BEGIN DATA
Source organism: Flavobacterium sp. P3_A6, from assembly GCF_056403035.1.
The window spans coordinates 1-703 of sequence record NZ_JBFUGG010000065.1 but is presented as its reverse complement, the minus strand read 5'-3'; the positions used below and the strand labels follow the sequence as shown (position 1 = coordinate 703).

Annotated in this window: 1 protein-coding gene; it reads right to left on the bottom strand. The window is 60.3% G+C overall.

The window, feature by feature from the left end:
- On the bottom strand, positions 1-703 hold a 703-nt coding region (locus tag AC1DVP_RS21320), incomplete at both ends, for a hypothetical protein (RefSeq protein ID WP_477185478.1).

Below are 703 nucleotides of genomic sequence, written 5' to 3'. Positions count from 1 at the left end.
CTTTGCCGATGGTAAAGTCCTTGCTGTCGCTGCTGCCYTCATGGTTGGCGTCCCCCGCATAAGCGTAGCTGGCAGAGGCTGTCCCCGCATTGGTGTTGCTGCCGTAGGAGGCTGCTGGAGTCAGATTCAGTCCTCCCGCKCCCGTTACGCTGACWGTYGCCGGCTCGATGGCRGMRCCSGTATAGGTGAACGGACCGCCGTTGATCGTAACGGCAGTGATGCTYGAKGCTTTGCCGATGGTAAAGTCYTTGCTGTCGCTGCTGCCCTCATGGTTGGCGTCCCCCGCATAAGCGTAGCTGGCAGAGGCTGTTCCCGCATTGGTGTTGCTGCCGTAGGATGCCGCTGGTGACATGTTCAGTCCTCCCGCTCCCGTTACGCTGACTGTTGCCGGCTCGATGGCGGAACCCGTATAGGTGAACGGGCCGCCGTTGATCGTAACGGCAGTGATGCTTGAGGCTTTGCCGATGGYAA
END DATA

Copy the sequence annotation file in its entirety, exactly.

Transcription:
Source organism: Flavobacterium sp. P3_A6, from assembly GCF_056403035.1.
The window spans coordinates 1-703 of sequence record NZ_JBFUGG010000065.1 but is presented as its reverse complement, the minus strand read 5'-3'; the positions used below and the strand labels follow the sequence as shown (position 1 = coordinate 703).

Annotated in this window: 1 protein-coding gene; it reads right to left on the bottom strand. The window is 60.3% G+C overall.

The window, feature by feature from the left end:
- On the bottom strand, positions 1-703 hold a 703-nt coding region (locus tag AC1DVP_RS21320), incomplete at both ends, for a hypothetical protein (RefSeq protein ID WP_477185478.1).

Below are 703 nucleotides of genomic sequence, written 5' to 3'. Positions count from 1 at the left end.
CTTTGCCGATGGTAAAGTCCTTGCTGTCGCTGCTGCCYTCATGGTTGGCGTCCCCCGCATAAGCGTAGCTGGCAGAGGCTGTCCCCGCATTGGTGTTGCTGCCGTAGGAGGCTGCTGGAGTCAGATTCAGTCCTCCCGCKCCCGTTACGCTGACWGTYGCCGGCTCGATGGCRGMRCCSGTATAGGTGAACGGACCGCCGTTGATCGTAACGGCAGTGATGCTYGAKGCTTTGCCGATGGTAAAGTCYTTGCTGTCGCTGCTGCCCTCATGGTTGGCGTCCCCCGCATAAGCGTAGCTGGCAGAGGCTGTTCCCGCATTGGTGTTGCTGCCGTAGGATGCCGCTGGTGACATGTTCAGTCCTCCCGCTCCCGTTACGCTGACTGTTGCCGGCTCGATGGCGGAACCCGTATAGGTGAACGGGCCGCCGTTGATCGTAACGGCAGTGATGCTTGAGGCTTTGCCGATGGYAA